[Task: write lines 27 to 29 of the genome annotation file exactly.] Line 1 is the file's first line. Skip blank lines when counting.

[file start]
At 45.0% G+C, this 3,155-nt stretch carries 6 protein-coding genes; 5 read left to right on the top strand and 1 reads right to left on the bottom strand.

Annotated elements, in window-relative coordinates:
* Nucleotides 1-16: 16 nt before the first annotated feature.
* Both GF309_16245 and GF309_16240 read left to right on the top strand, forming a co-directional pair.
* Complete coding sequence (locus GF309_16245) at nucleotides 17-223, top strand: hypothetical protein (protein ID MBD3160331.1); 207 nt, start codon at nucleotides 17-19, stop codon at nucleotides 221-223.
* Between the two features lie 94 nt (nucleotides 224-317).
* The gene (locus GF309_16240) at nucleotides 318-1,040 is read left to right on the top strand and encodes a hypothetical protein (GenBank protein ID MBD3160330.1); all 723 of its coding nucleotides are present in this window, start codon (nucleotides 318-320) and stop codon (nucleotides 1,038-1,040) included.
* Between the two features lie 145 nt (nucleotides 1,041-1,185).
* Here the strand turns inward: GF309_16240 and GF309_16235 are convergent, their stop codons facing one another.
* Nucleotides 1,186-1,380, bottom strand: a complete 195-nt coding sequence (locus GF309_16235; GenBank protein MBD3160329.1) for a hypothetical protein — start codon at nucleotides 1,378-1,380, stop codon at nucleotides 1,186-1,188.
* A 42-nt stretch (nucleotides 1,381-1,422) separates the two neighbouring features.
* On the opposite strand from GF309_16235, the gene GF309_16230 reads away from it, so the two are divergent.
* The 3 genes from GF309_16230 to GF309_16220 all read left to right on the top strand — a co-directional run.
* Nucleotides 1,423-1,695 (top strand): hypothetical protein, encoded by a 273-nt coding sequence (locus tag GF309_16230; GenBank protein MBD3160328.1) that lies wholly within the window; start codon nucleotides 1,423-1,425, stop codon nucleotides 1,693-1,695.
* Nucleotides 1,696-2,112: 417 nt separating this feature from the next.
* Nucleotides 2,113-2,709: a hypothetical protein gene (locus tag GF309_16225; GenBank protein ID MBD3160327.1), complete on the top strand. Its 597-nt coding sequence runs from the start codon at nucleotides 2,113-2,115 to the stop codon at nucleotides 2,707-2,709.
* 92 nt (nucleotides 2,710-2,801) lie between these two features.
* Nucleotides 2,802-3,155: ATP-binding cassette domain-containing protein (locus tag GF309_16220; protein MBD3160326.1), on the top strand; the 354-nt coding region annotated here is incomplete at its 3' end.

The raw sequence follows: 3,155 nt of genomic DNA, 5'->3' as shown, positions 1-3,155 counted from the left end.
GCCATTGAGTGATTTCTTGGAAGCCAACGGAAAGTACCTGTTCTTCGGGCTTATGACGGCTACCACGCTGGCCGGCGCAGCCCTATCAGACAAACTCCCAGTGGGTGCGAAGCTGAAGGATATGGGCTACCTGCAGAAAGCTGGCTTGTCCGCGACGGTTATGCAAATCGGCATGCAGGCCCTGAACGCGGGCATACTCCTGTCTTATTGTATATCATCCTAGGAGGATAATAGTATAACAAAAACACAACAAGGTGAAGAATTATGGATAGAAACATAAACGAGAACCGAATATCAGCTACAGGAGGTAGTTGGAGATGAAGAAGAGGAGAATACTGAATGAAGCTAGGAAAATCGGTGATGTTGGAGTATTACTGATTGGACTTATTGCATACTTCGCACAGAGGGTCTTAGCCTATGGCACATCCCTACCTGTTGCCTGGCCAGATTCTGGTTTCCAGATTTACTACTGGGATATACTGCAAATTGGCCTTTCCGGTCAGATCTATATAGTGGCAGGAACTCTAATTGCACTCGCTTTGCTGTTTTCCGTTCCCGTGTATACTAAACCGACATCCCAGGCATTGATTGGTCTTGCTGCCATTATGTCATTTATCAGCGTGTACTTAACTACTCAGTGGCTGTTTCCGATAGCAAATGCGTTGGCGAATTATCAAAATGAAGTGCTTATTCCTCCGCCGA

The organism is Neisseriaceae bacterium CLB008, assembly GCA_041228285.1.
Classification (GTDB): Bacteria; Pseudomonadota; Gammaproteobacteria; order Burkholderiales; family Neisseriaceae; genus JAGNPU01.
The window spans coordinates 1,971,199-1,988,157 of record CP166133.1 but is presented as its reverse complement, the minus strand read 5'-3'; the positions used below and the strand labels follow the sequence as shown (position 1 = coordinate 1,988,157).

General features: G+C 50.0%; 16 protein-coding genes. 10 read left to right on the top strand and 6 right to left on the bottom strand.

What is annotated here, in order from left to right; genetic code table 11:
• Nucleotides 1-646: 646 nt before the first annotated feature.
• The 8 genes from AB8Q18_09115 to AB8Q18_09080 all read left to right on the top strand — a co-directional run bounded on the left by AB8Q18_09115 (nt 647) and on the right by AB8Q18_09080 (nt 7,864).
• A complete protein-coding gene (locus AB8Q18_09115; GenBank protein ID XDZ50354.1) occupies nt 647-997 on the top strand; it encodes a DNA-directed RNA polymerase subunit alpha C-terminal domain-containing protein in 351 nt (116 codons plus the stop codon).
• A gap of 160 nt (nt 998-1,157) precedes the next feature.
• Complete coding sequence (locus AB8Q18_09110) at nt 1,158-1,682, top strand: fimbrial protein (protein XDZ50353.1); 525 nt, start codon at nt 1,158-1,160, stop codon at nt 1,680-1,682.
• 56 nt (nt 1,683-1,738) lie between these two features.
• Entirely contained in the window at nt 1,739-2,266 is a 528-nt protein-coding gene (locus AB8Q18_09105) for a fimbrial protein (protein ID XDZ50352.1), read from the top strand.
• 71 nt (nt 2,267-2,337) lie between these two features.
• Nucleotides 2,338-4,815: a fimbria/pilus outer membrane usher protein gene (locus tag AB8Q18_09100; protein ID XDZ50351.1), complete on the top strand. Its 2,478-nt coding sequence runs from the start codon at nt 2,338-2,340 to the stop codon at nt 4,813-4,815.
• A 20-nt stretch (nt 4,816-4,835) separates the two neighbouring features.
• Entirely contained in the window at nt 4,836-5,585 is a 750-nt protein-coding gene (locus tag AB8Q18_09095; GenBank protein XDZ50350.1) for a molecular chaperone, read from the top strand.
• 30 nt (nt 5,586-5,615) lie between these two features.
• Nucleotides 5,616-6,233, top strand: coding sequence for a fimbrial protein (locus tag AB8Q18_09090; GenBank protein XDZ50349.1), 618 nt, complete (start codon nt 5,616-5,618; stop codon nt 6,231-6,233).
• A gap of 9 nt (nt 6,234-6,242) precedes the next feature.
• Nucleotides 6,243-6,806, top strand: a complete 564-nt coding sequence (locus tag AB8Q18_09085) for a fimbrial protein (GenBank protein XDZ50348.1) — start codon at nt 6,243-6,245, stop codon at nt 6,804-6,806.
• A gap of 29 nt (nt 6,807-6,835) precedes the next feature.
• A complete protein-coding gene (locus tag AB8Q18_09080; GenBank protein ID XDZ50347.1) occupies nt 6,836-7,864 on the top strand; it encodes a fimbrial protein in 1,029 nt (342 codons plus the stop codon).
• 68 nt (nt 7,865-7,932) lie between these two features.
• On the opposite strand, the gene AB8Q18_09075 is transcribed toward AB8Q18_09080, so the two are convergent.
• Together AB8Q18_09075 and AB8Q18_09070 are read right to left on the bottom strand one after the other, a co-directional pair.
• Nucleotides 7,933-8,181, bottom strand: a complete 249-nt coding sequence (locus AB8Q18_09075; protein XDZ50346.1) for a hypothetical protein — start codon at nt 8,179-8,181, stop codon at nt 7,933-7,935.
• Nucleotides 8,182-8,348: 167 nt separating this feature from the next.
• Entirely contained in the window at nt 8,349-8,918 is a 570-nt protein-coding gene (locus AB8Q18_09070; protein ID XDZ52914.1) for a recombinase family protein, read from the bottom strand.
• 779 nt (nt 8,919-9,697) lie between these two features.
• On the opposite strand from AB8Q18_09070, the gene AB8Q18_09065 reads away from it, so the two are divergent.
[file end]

• The 8 genes from AB8Q18_09115 to AB8Q18_09080 all read left to right on the top strand — a co-directional run bounded on the left by AB8Q18_09115 (nt 647) and on the right by AB8Q18_09080 (nt 7,864).
• A complete protein-coding gene (locus AB8Q18_09115; GenBank protein ID XDZ50354.1) occupies nt 647-997 on the top strand; it encodes a DNA-directed RNA polymerase subunit alpha C-terminal domain-containing protein in 351 nt (116 codons plus the stop codon).
• A gap of 160 nt (nt 998-1,157) precedes the next feature.